In a landmark ruling, a U.K. judge has ruled that a belief in animal rights is a philosophical belief akin to religion, and thus deserves protection under British employment law.
The judgement stemmed from a lawsuit filed by a gardener named Joe Hashman. Hashman lost his job at Orchard Park Garden Center, of Gillingham, Dorset, over his philosophical objections to bloodsports. His tireless anti-hunting activism didn’t sit well with his employers, Sheila Clarke and Ron Clarke, who are keen supporters of foxhunting.
Hashman’s efforts on behalf of animals eventually led to his dismissal. The catalyst appears to be the conviction of celebrity chef Clarissa Dickson-Wright for illegal hunting in 2000. Dickson-Wright, former co-host of the cooking program Two Fat Ladies, was convicted of attending two hare-coursing events in March 2007. Hare-coursing, according to The Times, involves hares being “driven by beaters into a field to be chased by greyhounds,” and was outlawed under the Hunting Act of 2004.
Dickson-Wright would no doubt have gotten away with her illegal activities, if it wasn’t for the brave activists who secretly filmed the hunt in progress. One of those brave activists was Joe Hashman. The day after Dickson-Wright’s conviction, he was fired from his job via email. Never one to back down, Hashman fought back by filing a lawsuit against Orchard Park Garden Center, alleging discrimination on the grounds of philosophical belief.
Last week, Judge Lawrence Guyer ruled that Joe Hashman’s beliefs deserve protection under U.K. law. “Hashman believes that people should live their lives with mindful respect for animals and we all have a moral obligation to live in a way which is kind to each other, our environment and our fellow creatures,” said Judge Guyer. “I have no hesitation in finding that he thinks very deeply about the issues arising from his beliefs and that he attempts to live his life in accord with those beliefs. I find that his beliefs are truly part of his philosophical beliefs.”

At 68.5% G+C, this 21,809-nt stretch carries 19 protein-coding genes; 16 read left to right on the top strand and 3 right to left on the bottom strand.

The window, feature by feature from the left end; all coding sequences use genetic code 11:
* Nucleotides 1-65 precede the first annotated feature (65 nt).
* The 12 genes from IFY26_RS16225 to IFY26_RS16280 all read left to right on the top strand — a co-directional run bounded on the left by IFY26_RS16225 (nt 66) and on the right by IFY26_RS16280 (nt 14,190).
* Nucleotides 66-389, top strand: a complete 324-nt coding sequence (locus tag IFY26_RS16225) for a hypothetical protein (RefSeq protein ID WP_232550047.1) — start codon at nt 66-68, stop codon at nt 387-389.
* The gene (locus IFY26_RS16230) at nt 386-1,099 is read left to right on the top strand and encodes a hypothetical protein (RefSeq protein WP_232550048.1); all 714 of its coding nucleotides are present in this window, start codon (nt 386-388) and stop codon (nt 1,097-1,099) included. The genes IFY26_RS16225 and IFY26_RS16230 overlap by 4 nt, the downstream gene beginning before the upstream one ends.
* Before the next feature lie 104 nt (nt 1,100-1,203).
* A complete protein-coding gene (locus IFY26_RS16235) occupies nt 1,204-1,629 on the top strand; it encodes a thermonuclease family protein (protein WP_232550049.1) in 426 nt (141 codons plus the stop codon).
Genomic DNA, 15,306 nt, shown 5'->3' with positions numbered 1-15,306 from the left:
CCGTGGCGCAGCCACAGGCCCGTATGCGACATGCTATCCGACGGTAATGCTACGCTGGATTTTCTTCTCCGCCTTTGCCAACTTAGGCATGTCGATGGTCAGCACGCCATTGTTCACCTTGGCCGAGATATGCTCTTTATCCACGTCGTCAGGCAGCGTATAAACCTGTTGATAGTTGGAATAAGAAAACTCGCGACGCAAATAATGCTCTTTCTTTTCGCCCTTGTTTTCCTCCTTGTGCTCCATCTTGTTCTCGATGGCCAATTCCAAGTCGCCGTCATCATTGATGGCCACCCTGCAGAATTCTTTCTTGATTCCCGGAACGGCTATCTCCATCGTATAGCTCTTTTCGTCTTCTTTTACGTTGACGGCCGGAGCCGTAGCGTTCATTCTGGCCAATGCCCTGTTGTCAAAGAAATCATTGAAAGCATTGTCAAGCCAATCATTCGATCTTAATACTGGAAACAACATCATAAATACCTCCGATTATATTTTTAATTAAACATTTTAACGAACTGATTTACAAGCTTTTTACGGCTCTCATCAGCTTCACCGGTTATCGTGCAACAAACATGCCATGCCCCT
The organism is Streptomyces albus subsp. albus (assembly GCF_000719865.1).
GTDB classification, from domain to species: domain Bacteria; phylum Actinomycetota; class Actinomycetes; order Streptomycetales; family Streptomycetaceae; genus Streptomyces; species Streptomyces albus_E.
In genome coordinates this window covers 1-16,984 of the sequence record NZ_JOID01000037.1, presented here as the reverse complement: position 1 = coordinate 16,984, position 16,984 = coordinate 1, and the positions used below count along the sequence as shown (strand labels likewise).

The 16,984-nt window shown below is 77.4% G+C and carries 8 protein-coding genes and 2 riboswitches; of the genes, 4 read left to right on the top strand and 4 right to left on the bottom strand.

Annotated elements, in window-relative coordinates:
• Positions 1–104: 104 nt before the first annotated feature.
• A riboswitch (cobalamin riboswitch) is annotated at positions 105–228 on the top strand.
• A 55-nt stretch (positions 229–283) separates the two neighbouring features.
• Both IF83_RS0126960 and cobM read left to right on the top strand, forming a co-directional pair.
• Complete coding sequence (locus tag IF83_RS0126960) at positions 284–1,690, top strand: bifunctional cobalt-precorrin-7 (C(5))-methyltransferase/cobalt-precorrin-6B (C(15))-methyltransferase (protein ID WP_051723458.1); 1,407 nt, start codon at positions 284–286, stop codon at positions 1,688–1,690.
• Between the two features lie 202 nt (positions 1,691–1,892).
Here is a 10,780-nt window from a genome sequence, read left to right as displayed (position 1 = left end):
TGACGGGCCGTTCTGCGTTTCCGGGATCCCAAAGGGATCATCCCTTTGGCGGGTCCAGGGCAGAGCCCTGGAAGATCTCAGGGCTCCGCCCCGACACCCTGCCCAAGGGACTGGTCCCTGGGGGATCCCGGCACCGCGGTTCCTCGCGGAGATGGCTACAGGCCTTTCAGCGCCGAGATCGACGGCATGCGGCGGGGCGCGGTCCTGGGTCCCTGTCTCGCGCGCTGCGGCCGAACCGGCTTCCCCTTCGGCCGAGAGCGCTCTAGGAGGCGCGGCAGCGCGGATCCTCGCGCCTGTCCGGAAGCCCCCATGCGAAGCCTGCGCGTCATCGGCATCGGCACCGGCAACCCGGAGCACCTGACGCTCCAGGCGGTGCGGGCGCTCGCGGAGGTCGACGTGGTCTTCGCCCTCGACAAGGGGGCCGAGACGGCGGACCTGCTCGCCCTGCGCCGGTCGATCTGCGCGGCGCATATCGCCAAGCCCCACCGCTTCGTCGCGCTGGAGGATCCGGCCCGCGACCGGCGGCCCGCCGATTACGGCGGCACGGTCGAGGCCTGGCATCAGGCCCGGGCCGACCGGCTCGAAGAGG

When Hashman’s dismissal first became news, several hundred people signed a Change.org petition in support of his case, asking the owners of Orchard Park Garden Center to either reinstate or settle with Joe Hashman. However, after clearing a major legal obstacle, Hashman has no interest in a settlement: “I won’t accept anything out of court. I’d rather go to the tribunal and come away with nothing than not have my case heard.”
Though an important victory, Joe Hashman’s battle isn’t completely over. This ruling simply means he has won the right to sue Orchard Park Garden Center. A date for a full hearing has yet to be set. But Hashman is happy with how things have turned out so far. “Trying to articulate my life’s work and actions as a hunt saboteur and advocate for animals has not been easy,” he said. “At times I have felt exposed and vulnerable. But ultimately I feel vindicated and am proud to have pursued this action.”
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